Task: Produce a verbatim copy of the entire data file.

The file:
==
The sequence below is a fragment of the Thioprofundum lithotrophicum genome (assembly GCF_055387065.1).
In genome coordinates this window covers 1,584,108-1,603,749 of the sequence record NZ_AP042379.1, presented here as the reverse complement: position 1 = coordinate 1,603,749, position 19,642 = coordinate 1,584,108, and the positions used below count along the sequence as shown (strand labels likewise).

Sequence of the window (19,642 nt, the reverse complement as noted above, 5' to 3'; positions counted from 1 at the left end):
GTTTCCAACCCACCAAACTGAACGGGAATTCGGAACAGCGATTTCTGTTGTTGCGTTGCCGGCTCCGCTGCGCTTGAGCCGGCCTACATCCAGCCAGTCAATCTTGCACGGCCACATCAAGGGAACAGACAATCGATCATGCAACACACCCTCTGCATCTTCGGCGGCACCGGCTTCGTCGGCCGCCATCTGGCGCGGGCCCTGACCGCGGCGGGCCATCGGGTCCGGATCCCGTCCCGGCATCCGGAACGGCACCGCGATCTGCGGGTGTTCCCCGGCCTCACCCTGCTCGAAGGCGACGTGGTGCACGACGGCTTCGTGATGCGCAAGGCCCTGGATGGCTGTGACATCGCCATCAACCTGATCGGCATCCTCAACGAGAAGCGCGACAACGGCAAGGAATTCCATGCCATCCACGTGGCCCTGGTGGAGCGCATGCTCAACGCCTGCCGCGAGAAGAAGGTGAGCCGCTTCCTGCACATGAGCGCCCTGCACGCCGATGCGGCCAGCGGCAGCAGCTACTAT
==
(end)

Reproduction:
The sequence below is a fragment of the Thioprofundum lithotrophicum genome (assembly GCF_055387065.1).
In genome coordinates this window covers 1,584,108-1,603,749 of the sequence record NZ_AP042379.1, presented here as the reverse complement: position 1 = coordinate 1,603,749, position 19,642 = coordinate 1,584,108, and the positions used below count along the sequence as shown (strand labels likewise).

Sequence of the window (19,642 nt, the reverse complement as noted above, 5' to 3'; positions counted from 1 at the left end):
GTTTCCAACCCACCAAACTGAACGGGAATTCGGAACAGCGATTTCTGTTGTTGCGTTGCCGGCTCCGCTGCGCTTGAGCCGGCCTACATCCAGCCAGTCAATCTTGCACGGCCACATCAAGGGAACAGACAATCGATCATGCAACACACCCTCTGCATCTTCGGCGGCACCGGCTTCGTCGGCCGCCATCTGGCGCGGGCCCTGACCGCGGCGGGCCATCGGGTCCGGATCCCGTCCCGGCATCCGGAACGGCACCGCGATCTGCGGGTGTTCCCCGGCCTCACCCTGCTCGAAGGCGACGTGGTGCACGACGGCTTCGTGATGCGCAAGGCCCTGGATGGCTGTGACATCGCCATCAACCTGATCGGCATCCTCAACGAGAAGCGCGACAACGGCAAGGAATTCCATGCCATCCACGTGGCCCTGGTGGAGCGCATGCTCAACGCCTGCCGCGAGAAGAAGGTGAGCCGCTTCCTGCACATGAGCGCCCTGCACGCCGATGCGGCCAGCGGCAGCAGCTACTAT